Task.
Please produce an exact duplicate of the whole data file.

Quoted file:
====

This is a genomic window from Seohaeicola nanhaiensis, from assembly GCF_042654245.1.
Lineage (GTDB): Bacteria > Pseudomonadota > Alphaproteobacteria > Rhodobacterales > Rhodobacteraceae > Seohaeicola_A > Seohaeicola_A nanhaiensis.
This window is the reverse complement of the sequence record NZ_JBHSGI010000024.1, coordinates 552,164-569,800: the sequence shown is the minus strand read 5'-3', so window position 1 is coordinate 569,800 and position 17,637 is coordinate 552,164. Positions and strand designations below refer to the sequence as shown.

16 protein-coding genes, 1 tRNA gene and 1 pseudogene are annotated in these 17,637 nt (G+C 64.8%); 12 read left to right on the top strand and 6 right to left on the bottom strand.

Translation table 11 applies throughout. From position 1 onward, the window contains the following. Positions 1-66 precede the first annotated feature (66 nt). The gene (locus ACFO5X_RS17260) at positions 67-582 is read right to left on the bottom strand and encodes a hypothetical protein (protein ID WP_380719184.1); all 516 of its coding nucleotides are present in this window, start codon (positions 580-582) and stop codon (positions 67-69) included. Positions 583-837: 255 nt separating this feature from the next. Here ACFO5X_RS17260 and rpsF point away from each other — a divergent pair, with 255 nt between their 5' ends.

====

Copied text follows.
This is a genomic window from Seohaeicola nanhaiensis, from assembly GCF_042654245.1.
Lineage (GTDB): Bacteria > Pseudomonadota > Alphaproteobacteria > Rhodobacterales > Rhodobacteraceae > Seohaeicola_A > Seohaeicola_A nanhaiensis.
This window is the reverse complement of the sequence record NZ_JBHSGI010000024.1, coordinates 552,164-569,800: the sequence shown is the minus strand read 5'-3', so window position 1 is coordinate 569,800 and position 17,637 is coordinate 552,164. Positions and strand designations below refer to the sequence as shown.

16 protein-coding genes, 1 tRNA gene and 1 pseudogene are annotated in these 17,637 nt (G+C 64.8%); 12 read left to right on the top strand and 6 right to left on the bottom strand.

Translation table 11 applies throughout. From position 1 onward, the window contains the following. Positions 1-66 precede the first annotated feature (66 nt). The gene (locus ACFO5X_RS17260) at positions 67-582 is read right to left on the bottom strand and encodes a hypothetical protein (protein ID WP_380719184.1); all 516 of its coding nucleotides are present in this window, start codon (positions 580-582) and stop codon (positions 67-69) included. Positions 583-837: 255 nt separating this feature from the next. Here ACFO5X_RS17260 and rpsF point away from each other — a divergent pair, with 255 nt between their 5' ends.